SpaceHab together with ULA (Lockheed Martin) is proposing a simple cargo capsule to ISS, launched on existing rockets like Atlas V. This seems good.
Background of COTS
The space shuttle will be retired, and it takes a while before Orion starts flying, and even when it flies, it will be expensive. So NASA is looking for a cheap commercial provider to send some cargo to the ISS in the nearish future. COTS is the name of that program. Eventually it could involve moving some humans too, but that’s far out there.So far most of the proposals have been by small companies and very weird – ranging from huge aircraft carrying big pressure fed rockets to some parallel staged hybrid stacks propelling complex lifting body shapes. The picked COTS proposals were Kistler’s K-1 vehicle and SpaceX:s Dragon capsule flying on a SpaceX Falcon 9. And it has seemed already for a while that Kistler is out of the game, failing to have raised the huge money needed for their fully reusable two-stage launcher-taxi system.
SpaceX is happily working at their task and making progress but they have formidable obstacles yet to pass – so far even their simpler Falcon 1 rocket hasn’t yet reached orbit. But all the power to them.
I wondered for a while already why all the COTS proposals involved such weird and esoteric concepts when the problem could be tackled straight forward. And along came Arctus which had just that solution making perfect sense.
- Take a Centaur (Atlas V upper stage with a good and long flight record).
- The shortened LOX tank can act as the pressurized cargo container. Throw away the LH2 tank.
- Attach a CBM (Common Berthing Mechanism) to the rear of the pressurized section for attaching to the station.
- Double the Centaur’s RCS system so translation becomes possible and add more propellant.
- Add some adapters (stock Atlas V ones), one at the bottom for attaching to the upper stage, one to the top for attaching an unpressurized cargo.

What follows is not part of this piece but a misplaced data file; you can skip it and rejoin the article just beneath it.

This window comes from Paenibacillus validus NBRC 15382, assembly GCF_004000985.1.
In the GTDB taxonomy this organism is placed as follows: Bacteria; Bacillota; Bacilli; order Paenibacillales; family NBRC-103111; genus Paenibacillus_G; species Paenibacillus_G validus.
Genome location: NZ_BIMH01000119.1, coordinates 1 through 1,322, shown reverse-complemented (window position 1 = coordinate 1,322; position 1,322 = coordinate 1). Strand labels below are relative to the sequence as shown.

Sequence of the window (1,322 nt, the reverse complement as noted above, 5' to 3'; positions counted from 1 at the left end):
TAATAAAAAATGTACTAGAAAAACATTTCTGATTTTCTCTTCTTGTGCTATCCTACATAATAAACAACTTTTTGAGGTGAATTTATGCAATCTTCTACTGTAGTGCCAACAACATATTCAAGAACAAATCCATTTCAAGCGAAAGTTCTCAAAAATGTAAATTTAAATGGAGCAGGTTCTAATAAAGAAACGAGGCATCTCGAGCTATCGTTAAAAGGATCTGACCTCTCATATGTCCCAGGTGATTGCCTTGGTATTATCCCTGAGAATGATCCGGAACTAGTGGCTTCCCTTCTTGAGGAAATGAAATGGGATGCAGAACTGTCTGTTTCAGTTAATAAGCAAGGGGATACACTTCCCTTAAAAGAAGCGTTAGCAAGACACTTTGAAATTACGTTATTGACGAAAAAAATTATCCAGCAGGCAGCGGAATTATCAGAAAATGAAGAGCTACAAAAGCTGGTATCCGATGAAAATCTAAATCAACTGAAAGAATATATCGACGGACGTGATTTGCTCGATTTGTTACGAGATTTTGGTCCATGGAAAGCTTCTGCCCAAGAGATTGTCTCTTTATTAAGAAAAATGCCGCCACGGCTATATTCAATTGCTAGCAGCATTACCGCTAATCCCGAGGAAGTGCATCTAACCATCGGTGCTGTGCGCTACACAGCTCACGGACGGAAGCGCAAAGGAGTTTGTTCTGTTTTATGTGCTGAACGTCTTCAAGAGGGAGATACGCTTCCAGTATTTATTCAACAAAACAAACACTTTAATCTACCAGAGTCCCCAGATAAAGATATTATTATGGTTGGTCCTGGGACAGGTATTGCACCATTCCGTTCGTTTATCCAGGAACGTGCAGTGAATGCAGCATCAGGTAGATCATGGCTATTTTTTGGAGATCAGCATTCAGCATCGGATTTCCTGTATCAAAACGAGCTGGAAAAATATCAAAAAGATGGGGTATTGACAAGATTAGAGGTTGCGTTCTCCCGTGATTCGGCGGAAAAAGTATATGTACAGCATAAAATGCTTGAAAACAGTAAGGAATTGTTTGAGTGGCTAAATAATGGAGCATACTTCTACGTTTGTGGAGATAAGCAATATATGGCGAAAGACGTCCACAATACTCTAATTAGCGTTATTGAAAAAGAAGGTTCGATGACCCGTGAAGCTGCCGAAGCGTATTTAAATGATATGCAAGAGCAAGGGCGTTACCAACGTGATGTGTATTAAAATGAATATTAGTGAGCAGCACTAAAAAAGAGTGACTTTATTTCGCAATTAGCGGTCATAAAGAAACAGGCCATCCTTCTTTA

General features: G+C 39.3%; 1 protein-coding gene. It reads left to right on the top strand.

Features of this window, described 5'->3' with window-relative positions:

- Put a Spacehab cargo mounting platform on the top adapter
They also added a heat shield to the top of the pressurized compartment (remember the CBM is at the bottom!) and a ballute for re-entry. This is a bit of an unproven technology, but could work fine, it just has not been tested very much. Only the pressurized compartment seems to re-enter intact, other parts are discarded.
Then the final leg is flown with a parafoil at low speed and low sinkrate, which enables a helicopter catch and a gentle lowering to ground. They have a video of a test on the site.
First the launcher’s upper stage (if it’s launched on Atlas V, it will be a Centaur) will fly the Arctus to a parking orbit from where it is easy to go to the ISS with fairly small RCS use. Then when it has rendezvoused with the station and is holding position nearby, the station uses its robotic arm to catch and berth the Arctus against a port. The hatches can then be opened and pressurized cargo retrieved. The unpressurized cargo can be picked up from the rear with the robotic arm or on a spacewalk.
This thread on Nasaspaceflight has some good info on it as well.
This could be a very important spacecraft in the future – an american Progress at first but expanding to something even more.
It is flexible, brings up unpressurized or pressurized cargo or both, perhaps
takes some cargo back to Earth as well if the recovery system turns out to work well. And it could be a tanker too (more about this later).
It could also be a vehicle that can launch on multiple launchers with only small modifications.
Finally something sensible from the operational US spaceflight sector!
I suggest adding the Arctus to the watch list.